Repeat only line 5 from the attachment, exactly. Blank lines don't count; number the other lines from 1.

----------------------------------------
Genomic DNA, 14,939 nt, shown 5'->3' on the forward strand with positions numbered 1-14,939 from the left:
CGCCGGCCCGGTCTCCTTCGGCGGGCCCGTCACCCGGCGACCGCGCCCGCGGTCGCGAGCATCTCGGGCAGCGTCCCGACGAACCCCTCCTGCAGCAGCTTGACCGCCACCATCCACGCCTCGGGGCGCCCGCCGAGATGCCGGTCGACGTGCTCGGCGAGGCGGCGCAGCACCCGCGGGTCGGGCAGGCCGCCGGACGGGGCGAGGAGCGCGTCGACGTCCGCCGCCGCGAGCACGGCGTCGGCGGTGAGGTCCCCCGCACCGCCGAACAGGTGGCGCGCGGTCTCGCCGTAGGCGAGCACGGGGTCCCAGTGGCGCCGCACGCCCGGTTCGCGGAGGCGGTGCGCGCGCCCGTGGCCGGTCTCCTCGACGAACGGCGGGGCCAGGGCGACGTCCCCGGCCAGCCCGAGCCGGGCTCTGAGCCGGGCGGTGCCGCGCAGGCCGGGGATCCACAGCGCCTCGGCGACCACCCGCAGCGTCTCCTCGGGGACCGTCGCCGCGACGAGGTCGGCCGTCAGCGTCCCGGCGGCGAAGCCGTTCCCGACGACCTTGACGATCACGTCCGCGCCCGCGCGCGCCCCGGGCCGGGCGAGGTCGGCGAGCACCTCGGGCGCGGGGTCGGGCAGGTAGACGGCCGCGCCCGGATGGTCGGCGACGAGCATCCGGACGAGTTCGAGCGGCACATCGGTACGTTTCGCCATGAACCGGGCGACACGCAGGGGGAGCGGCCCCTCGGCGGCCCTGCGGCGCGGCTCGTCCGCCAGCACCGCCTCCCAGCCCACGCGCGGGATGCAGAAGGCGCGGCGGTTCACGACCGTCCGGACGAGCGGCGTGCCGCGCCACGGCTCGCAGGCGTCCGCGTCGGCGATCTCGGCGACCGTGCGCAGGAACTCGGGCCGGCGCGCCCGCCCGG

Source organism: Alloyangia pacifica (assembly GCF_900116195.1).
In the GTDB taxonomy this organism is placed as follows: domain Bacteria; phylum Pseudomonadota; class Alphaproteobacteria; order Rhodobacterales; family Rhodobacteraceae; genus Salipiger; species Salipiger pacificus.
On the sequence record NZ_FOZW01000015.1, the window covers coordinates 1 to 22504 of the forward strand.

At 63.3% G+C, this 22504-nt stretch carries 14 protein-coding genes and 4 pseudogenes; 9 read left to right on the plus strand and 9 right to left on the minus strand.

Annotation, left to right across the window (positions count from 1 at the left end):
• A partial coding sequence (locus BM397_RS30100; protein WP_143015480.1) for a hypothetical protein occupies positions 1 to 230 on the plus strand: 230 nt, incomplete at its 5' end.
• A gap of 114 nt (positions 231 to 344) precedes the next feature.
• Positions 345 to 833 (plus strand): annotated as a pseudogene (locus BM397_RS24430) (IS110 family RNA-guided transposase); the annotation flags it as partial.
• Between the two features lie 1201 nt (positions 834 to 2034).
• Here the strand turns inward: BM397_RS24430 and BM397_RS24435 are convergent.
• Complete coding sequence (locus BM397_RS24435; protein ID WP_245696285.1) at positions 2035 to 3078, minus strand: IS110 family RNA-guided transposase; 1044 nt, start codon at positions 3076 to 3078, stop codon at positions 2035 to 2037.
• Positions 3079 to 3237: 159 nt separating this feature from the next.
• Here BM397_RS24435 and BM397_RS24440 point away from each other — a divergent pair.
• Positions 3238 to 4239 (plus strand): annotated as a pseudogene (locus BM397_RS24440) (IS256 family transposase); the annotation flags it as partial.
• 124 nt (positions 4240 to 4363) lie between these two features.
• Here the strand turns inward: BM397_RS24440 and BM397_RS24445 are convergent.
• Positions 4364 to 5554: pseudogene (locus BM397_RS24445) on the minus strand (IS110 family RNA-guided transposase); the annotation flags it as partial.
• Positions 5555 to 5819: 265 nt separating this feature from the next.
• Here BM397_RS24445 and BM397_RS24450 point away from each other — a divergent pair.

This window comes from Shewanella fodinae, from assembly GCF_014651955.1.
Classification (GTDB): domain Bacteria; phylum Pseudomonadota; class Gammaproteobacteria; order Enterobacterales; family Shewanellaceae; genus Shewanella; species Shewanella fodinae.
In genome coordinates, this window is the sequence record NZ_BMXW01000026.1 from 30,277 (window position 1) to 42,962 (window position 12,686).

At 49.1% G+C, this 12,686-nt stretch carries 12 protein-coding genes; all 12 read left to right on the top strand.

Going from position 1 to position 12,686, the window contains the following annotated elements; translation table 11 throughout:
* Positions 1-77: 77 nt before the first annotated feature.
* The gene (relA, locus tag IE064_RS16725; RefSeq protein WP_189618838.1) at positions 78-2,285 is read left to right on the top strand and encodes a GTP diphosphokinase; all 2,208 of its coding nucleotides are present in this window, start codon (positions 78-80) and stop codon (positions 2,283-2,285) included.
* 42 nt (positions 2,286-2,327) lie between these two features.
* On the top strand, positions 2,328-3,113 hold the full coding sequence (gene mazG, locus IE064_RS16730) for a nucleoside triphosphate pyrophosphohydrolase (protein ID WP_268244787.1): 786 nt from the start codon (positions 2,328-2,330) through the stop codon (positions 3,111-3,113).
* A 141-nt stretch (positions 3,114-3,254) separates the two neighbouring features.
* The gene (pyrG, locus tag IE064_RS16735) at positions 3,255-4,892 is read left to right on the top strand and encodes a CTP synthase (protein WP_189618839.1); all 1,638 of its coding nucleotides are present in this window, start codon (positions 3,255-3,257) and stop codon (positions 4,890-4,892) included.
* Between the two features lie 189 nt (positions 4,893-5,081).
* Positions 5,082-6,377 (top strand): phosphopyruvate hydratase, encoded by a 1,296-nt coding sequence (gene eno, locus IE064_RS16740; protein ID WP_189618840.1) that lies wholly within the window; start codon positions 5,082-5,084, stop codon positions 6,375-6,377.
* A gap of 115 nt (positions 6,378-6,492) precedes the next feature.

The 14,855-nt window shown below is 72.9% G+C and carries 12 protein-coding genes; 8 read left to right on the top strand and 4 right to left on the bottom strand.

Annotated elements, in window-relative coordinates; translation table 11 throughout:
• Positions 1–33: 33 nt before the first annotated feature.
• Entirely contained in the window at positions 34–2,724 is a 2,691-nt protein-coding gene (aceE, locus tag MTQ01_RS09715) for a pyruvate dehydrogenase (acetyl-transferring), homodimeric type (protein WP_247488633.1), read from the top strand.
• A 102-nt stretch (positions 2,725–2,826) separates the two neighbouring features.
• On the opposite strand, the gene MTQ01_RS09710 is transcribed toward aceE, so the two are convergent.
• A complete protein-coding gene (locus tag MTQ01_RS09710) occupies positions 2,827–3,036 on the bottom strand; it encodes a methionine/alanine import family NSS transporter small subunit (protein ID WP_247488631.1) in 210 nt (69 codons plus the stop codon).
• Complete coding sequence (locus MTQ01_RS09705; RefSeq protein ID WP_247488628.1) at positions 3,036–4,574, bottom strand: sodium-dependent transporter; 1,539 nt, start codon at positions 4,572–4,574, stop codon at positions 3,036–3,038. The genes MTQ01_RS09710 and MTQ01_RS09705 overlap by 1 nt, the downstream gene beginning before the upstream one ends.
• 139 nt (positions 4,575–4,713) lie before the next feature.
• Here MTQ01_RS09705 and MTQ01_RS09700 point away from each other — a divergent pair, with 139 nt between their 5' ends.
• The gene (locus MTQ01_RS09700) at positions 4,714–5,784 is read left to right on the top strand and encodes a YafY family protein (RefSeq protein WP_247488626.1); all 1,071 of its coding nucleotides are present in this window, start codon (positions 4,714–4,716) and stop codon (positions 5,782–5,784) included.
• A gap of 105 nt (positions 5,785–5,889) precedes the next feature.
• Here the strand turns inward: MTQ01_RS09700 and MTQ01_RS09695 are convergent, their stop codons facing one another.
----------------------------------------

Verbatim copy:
On the sequence record NZ_FOZW01000015.1, the window covers coordinates 1 to 22504 of the forward strand.